PhD Thesis Defence: Effect of Chemical Modification on the Rheology of Aqueous Dispersions of Phytoglycogen Nanoparticles

Date and Time

Location

Videoconference
For instructions to join please email: physgrad@uoguelph.ca by Monday, May 30, 2022

Details

PhD Candidate

Hurmiz Shamana

Abstract

​Phytoglycogen (PG) is a natural polysaccharide produced in the form of compact, 44 nm diameter nanoparticles (NPs) in the kernels of sweet corn. Its highly branched, dendritic structure and soft, compressible nature leads to interesting and useful properties that make the particles ideal as unique additives in personal care, nutrition, and biomedical formulations. To enhance the practical use of PG NPs towards these applications, it is often desirable to modify their properties. This talk will focus on the effects of three chemical modifications of PG NPs: acid hydrolysis of PG NPs, charge modification of PG NPs by the covalent attachment of positively charged glycidyltrimethylammonium chloride (GTAC) chemical groups to the particles and a hydrophobic modification of PG NPs by the covalent attachment of negatively charged octenyl succinic anhydride (OSA) chains to the particle surface. We have performed rheology measurements to investigate the effects of these chemical modifications on the flow properties and interactions between PG NPs in water, as a function of the effective volume fraction \(\phi _{eff}\) of the particles, focusing on measurements of the relative zero-shear viscosity \(\eta_r\). The rheology of acid hydrolyzed PG NPs was consistent with softer particles relative to native PG NPs, as indicated by a more gradual increase in \(\eta_r\) with increasing \(\phi_{eff}\) with a sudden transition from a faster-than-exponential to exponential dependence for \(\phi_{eff}\) > 1. Dispersions of the charged GTAC-modified PG NPs were significantly more viscous than those of native PG NPs and showed a much steeper increase in \(\eta_r\) with increasing \(\phi_{eff}\). GTAC-PG NP dispersions were sensitive to salts and showed a significant reduction in \(\eta_r\) with added NaCl. The behaviour of OSA-modified PG NPs was dependent on the degree of substitution (DS) of OSA: for low DS values, the rheology of OSA-modified PG NPs was dominated by electrostatic interactions and behaved analogously to that of GTAC-PG NPs. For higher DS values, hydrophobic interactions were more significant, and we observed evidence for clustering of the particles when NaCl was added to the dispersions. These results highlight the high degree of tunability of PG NPs and suggest promising new applications for the particles.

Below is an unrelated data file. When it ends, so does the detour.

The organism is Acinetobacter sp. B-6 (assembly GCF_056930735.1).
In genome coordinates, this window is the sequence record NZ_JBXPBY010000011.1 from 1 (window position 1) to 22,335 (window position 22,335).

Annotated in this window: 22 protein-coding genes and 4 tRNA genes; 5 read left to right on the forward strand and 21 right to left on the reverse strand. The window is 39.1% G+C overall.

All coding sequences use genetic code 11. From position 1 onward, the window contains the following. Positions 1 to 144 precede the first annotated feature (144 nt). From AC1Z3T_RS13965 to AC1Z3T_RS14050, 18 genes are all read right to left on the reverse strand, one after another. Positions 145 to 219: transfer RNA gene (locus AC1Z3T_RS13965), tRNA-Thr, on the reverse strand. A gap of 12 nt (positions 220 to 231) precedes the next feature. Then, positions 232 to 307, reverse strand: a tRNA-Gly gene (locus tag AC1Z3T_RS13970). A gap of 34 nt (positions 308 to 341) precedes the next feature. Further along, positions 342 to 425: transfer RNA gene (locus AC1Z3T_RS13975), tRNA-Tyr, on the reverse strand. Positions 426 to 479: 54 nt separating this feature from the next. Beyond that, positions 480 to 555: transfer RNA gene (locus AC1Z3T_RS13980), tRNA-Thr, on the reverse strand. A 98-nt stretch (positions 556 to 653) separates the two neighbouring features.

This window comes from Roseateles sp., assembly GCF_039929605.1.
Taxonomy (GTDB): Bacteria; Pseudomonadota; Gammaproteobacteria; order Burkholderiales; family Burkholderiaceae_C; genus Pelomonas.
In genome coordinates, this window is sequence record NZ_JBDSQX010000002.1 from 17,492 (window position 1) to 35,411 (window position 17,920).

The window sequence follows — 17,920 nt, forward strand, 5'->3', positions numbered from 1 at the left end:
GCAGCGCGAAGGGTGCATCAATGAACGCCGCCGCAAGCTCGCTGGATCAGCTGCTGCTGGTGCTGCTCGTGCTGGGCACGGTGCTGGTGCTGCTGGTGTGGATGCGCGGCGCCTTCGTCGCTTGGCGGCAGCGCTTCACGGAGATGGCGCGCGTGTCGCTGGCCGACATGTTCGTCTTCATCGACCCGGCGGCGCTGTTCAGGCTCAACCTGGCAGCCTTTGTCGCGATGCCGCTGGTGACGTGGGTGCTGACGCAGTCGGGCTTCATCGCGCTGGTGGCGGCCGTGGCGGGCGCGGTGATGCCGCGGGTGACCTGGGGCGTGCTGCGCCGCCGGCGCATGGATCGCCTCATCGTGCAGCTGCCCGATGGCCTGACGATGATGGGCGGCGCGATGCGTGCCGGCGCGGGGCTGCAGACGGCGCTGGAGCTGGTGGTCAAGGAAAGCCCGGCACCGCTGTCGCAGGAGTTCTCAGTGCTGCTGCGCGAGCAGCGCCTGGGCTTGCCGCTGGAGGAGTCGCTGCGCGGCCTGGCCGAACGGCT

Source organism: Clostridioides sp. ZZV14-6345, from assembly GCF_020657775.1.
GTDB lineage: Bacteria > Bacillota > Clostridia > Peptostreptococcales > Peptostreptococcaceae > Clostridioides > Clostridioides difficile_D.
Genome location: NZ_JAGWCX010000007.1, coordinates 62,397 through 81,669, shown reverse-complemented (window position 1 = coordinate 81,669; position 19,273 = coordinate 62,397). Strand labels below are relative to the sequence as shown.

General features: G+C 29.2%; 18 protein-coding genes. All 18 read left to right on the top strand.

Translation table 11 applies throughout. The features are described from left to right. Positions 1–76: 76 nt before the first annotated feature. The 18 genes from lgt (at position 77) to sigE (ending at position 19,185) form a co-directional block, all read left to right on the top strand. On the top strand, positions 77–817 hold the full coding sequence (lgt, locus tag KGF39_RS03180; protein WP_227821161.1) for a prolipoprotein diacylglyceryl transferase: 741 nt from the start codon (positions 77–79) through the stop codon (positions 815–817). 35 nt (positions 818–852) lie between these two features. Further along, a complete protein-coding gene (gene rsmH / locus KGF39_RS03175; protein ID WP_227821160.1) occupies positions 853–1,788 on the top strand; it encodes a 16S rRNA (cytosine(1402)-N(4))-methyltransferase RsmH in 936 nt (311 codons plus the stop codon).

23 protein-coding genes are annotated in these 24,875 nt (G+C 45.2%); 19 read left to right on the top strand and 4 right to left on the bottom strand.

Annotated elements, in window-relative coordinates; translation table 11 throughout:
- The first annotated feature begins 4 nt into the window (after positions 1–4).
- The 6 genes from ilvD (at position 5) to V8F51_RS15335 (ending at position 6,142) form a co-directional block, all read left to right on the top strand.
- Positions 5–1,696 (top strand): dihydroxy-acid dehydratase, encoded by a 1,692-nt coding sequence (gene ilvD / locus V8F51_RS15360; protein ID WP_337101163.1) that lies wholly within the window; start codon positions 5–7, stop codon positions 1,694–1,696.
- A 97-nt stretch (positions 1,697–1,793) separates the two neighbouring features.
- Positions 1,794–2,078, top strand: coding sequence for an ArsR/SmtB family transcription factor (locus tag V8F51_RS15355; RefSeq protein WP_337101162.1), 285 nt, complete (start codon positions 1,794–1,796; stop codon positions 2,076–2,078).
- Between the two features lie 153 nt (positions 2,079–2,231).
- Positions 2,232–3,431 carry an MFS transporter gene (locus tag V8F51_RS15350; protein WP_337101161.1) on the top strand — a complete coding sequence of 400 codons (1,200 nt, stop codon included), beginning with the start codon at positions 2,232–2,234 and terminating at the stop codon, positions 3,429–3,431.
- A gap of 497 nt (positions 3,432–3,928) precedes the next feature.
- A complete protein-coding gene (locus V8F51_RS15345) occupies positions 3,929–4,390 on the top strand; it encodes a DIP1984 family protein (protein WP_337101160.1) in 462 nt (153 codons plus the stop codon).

Examination Committee

  • Dr. Eric Poisson, Chair
  • Dr. John Dutcher, Advisor
  • Dr. Robert Wickham
  • Dr. Erica Pensini
  • Dr. Anand Yethiraj, External Examiner (Memorial University of Newfoundland)

 

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